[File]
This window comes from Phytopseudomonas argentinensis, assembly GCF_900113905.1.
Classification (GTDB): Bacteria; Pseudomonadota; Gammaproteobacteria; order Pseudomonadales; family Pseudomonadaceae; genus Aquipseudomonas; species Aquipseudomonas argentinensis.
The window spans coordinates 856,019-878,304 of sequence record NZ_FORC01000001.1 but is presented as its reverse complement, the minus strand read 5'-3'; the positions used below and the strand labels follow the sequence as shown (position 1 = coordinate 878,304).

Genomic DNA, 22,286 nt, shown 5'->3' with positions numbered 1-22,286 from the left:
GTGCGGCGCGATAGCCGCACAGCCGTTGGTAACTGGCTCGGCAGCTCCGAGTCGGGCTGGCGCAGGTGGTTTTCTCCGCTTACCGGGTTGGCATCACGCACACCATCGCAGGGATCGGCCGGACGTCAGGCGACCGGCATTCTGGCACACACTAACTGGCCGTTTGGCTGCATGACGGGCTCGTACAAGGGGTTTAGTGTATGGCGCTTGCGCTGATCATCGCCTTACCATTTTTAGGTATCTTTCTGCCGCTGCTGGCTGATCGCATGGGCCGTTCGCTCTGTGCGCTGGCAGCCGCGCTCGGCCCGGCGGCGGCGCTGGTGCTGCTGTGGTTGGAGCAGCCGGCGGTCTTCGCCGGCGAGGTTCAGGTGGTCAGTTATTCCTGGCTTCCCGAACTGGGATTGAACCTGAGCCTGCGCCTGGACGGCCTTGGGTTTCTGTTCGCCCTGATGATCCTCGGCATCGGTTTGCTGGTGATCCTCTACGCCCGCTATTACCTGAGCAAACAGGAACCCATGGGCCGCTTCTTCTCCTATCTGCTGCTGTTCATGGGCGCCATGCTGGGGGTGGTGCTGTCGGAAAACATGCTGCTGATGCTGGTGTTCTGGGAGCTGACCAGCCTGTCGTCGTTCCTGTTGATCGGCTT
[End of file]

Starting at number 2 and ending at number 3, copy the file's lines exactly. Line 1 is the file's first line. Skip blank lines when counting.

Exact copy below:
Classification (GTDB): Bacteria; Pseudomonadota; Gammaproteobacteria; order Pseudomonadales; family Pseudomonadaceae; genus Aquipseudomonas; species Aquipseudomonas argentinensis.
The window spans coordinates 856,019-878,304 of sequence record NZ_FORC01000001.1 but is presented as its reverse complement, the minus strand read 5'-3'; the positions used below and the strand labels follow the sequence as shown (position 1 = coordinate 878,304).